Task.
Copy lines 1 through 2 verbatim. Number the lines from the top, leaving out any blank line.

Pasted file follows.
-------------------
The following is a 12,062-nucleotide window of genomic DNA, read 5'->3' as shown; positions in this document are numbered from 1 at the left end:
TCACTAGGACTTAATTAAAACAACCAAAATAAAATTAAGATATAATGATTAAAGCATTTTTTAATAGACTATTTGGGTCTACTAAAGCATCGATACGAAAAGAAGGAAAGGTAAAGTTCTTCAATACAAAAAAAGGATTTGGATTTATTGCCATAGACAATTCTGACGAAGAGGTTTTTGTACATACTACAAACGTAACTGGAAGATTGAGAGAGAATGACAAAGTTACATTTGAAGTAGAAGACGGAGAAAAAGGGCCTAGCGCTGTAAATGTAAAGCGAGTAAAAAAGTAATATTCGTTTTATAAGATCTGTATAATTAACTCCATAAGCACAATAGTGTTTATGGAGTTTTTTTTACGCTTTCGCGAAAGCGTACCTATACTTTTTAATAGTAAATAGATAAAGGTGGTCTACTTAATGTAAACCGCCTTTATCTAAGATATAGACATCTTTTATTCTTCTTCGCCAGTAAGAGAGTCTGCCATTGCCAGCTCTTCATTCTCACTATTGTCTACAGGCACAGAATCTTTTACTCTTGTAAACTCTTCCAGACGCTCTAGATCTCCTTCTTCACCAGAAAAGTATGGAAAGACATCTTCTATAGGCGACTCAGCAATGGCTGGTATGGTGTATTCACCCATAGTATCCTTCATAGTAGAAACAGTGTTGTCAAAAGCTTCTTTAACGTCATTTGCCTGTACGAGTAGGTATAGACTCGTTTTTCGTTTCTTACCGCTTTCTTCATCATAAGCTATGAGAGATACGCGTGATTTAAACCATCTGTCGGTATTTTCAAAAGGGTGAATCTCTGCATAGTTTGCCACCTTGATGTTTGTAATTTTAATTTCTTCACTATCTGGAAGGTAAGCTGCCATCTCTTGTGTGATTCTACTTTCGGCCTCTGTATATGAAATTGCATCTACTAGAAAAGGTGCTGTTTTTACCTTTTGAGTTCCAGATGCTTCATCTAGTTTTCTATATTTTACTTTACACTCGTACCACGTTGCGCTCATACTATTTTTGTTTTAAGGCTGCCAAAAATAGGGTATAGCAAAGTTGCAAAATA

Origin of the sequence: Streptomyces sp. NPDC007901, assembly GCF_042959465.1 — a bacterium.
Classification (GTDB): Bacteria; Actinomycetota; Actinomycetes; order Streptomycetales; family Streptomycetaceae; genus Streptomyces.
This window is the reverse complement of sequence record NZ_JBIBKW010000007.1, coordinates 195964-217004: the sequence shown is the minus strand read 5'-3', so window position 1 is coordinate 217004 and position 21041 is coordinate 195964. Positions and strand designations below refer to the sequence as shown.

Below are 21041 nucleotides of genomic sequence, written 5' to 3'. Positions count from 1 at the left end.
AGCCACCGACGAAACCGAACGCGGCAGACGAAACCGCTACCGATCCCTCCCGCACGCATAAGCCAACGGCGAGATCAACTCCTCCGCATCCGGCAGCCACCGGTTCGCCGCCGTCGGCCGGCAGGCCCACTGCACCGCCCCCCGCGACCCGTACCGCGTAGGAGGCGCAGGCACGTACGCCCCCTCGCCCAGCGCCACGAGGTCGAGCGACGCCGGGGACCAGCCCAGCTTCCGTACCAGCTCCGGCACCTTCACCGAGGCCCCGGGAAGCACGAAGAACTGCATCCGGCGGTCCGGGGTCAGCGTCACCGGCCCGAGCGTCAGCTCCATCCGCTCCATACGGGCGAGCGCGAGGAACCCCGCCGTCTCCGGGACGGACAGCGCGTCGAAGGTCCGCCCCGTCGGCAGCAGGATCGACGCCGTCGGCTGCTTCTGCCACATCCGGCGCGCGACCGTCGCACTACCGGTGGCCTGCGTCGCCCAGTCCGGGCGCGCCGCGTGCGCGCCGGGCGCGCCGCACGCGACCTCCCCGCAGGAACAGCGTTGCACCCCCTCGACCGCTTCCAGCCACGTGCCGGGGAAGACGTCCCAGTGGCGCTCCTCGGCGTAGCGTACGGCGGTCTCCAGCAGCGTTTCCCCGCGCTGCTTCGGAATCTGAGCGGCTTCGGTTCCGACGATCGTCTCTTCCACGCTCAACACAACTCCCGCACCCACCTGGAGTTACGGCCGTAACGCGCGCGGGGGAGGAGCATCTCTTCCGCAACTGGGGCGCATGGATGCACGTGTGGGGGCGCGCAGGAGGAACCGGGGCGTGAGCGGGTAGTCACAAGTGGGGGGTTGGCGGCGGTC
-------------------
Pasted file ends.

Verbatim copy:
The following is a 12,062-nucleotide window of genomic DNA, read 5'->3' as shown; positions in this document are numbered from 1 at the left end:
TCACTAGGACTTAATTAAAACAACCAAAATAAAATTAAGATATAATGATTAAAGCATTTTTTAATAGACTATTTGGGTCTACTAAAGCATCGATACGAAAAGAAGGAAAGGTAAAGTTCTTCAATACAAAAAAAGGATTTGGATTTATTGCCATAGACAATTCTGACGAAGAGGTTTTTGTACATACTACAAACGTAACTGGAAGATTGAGAGAGAATGACAAAGTTACATTTGAAGTAGAAGACGGAGAAAAAGGGCCTAGCGCTGTAAATGTAAAGCGAGTAAAAAAGTAATATTCGTTTTATAAGATCTGTATAATTAACTCCATAAGCACAATAGTGTTTATGGAGTTTTTTTTACGCTTTCGCGAAAGCGTACCTATACTTTTTAATAGTAAATAGATAAAGGTGGTCTACTTAATGTAAACCGCCTTTATCTAAGATATAGACATCTTTTATTCTTCTTCGCCAGTAAGAGAGTCTGCCATTGCCAGCTCTTCATTCTCACTATTGTCTACAGGCACAGAATCTTTTACTCTTGTAAACTCTTCCAGACGCTCTAGATCTCCTTCTTCACCAGAAAAGTATGGAAAGACATCTTCTATAGGCGACTCAGCAATGGCTGGTATGGTGTATTCACCCATAGTATCCTTCATAGTAGAAACAGTGTTGTCAAAAGCTTCTTTAACGTCATTTGCCTGTACGAGTAGGTATAGACTCGTTTTTCGTTTCTTACCGCTTTCTTCATCATAAGCTATGAGAGATACGCGTGATTTAAACCATCTGTCGGTATTTTCAAAAGGGTGAATCTCTGCATAGTTTGCCACCTTGATGTTTGTAATTTTAATTTCTTCACTATCTGGAAGGTAAGCTGCCATCTCTTGTGTGATTCTACTTTCGGCCTCTGTATATGAAATTGCATCTACTAGAAAAGGTGCTGTTTTTACCTTTTGAGTTCCAGATGCTTCATCTAGTTTTCTATATTTTACTTTACACTCGTACCACGTTGCGCTCATACTATTTTTGTTTTAAGGCTGCCAAAAATAGGGTATAGCAAAGTTGCAAAATA